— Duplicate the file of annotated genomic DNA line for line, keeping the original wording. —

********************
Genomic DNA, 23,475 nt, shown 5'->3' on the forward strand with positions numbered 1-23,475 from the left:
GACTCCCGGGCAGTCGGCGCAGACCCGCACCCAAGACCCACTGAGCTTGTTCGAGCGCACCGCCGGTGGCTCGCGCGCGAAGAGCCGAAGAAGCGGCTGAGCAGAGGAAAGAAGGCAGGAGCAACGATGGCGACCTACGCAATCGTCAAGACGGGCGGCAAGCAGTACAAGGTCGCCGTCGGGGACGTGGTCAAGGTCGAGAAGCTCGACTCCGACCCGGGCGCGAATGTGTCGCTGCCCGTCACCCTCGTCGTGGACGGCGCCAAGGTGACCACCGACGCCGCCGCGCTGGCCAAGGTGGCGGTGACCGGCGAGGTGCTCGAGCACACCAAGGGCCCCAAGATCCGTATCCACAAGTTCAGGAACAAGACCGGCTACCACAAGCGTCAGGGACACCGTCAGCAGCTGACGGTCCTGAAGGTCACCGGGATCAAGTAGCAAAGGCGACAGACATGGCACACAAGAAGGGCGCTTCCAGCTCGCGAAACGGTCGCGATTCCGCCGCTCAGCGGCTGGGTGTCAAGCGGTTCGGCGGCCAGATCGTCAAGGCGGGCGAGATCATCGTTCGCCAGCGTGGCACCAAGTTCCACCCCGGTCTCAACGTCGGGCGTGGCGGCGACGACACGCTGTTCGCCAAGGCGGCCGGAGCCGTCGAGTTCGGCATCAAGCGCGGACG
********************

Genomic DNA, 23,475 nt, shown 5'->3' on the forward strand with positions numbered 1-23,475 from the left:
GACTCCCGGGCAGTCGGCGCAGACCCGCACCCAAGACCCACTGAGCTTGTTCGAGCGCACCGCCGGTGGCTCGCGCGCGAAGAGCCGAAGAAGCGGCTGAGCAGAGGAAAGAAGGCAGGAGCAACGATGGCGACCTACGCAATCGTCAAGACGGGCGGCAAGCAGTACAAGGTCGCCGTCGGGGACGTGGTCAAGGTCGAGAAGCTCGACTCCGACCCGGGCGCGAATGTGTCGCTGCCCGTCACCCTCGTCGTGGACGGCGCCAAGGTGACCACCGACGCCGCCGCGCTGGCCAAGGTGGCGGTGACCGGCGAGGTGCTCGAGCACACCAAGGGCCCCAAGATCCGTATCCACAAGTTCAGGAACAAGACCGGCTACCACAAGCGTCAGGGACACCGTCAGCAGCTGACGGTCCTGAAGGTCACCGGGATCAAGTAGCAAAGGCGACAGACATGGCACACAAGAAGGGCGCTTCCAGCTCGCGAAACGGTCGCGATTCCGCCGCTCAGCGGCTGGGTGTCAAGCGGTTCGGCGGCCAGATCGTCAAGGCGGGCGAGATCATCGTTCGCCAGCGTGGCACCAAGTTCCACCCCGGTCTCAACGTCGGGCGTGGCGGCGACGACACGCTGTTCGCCAAGGCGGCCGGAGCCGTCGAGTTCGGCATCAAGCGCGGACG